If you are over pension age you should contact the pension service on 0800 731 7898

DWP phone lines are open between 8 and 4

Thank You.
Posted Thu, 09 Mar 2023 16:11:08 GMT by Damion Yates
Dear HMRC Admin 20, I really don't think it makes sense for me to add to "the high number of calls their are experiencing" on the (before pension age) number. In fact the recorded message says not to speak to them if I have no gaps*. I merely want to check how it could occur that I'm literally at the max pension, far under the expected time. But somehow my 2yr older wife has a *more* years to work despite essentially identical records albeit with 2 extra contribution years. The simple answer here is if the size of the NI contributions themselves have any affect, my income is high so I've contributed a significant sum to his majesty's government over the years. If it's not this, then there there must be some very weird situation going on where my 23 years of contribs pre-2016 plus 6 after (6 is the same for everyone who worked) vs my wife's 25 years contribs, plus 6 somehow means she needs to work 3 more years!? My wife has almost identical pension history (including missing 3 years at uni), but has 31 years where I have 29 as she's 2 years older. Yet she has to work for 4 more years and I only 1 (or maybe I max out after the 6th of April) *I don't think I can correct the gaps in 1992-4 when I was in full time uni education as this is simply too long ago (nobody at the time told me I had to do anything to inform hmrc). Gary: Thank you for a detailed response, but that's roughly a repeat of what the government webpages state. The numbers however don't seem to make sense to me unless some people's high contributions, decreased the years you need to contribute? Otherwise the timing of being a smidgen older means a determent to duration of work needed before reaching £185 p/w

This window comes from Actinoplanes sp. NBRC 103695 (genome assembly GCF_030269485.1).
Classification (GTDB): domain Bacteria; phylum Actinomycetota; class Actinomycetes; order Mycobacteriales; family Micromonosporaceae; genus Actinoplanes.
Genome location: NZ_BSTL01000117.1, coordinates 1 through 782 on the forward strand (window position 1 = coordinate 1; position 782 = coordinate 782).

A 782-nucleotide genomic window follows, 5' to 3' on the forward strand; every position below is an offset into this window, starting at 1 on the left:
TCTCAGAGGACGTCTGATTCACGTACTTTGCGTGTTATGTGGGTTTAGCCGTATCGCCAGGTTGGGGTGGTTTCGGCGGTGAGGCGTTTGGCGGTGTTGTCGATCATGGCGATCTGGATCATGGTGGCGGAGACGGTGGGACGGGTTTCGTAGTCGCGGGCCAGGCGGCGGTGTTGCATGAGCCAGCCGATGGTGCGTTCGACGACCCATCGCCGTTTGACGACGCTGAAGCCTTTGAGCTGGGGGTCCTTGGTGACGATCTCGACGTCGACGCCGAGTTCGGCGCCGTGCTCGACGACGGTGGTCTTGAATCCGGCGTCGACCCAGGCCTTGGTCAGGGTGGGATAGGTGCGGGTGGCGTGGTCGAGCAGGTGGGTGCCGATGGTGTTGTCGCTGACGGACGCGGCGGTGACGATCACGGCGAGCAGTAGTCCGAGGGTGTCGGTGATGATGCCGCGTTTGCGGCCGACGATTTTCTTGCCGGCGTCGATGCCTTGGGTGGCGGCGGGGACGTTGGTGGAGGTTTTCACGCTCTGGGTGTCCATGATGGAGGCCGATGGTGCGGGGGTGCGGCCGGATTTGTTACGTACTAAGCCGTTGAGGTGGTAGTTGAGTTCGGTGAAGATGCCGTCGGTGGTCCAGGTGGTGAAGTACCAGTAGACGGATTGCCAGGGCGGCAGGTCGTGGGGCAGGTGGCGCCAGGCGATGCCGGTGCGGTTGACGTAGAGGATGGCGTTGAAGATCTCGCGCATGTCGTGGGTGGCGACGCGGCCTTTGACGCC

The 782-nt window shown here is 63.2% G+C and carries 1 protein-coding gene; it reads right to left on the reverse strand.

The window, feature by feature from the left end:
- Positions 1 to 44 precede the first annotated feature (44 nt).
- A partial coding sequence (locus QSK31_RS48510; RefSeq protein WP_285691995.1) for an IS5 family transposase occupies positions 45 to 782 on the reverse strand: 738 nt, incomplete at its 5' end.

Posted Thu, 09 Mar 2023 17:22:30 GMT by Gary Coombs
Damion, It is the calculation of your starting amount that can give rise to what you describe. If you were not contracted out of the second state pension, then you can have a significant amount of "additional pension" in your starting amount. I think the additional pension max is higher than the basic pension but as it is NI years and earnings-related DWP would have to tell you what it is. But, the fact is that people can be moved across to the new system on, or in excess of, the new max based on fewer than 30 NI years. If, your wife was contracted out, or simply has a different amount of additional pension, then her starting amount can be significantly different to yours. If you are minded, you can work backwards to your starting amount but deducting £5.29 for each full NI year 2016/17 to 2021/22 from your forecast to 5 April 2022. That may help you rationalise the numbers. Otherwise you'll have to chat with DWP when things quieten down...
Posted Fri, 10 Mar 2023 19:32:57 GMT by Damion2 Yates
Thank you, I plan to phone the number HMRC Admin 20 provided, a few days after the new tax year. "the additional pension max is higher than the basic pension but as it is NI years and earnings-related" <-- The last part of your sentence here the key part, if it's earnings related then everything can make sense. I don't believe my wife could have been contracted out. She's simply offset 2 year's earlier but otherwise worked the same as me albeit on a lower income.

You must be signed in to post in this forum.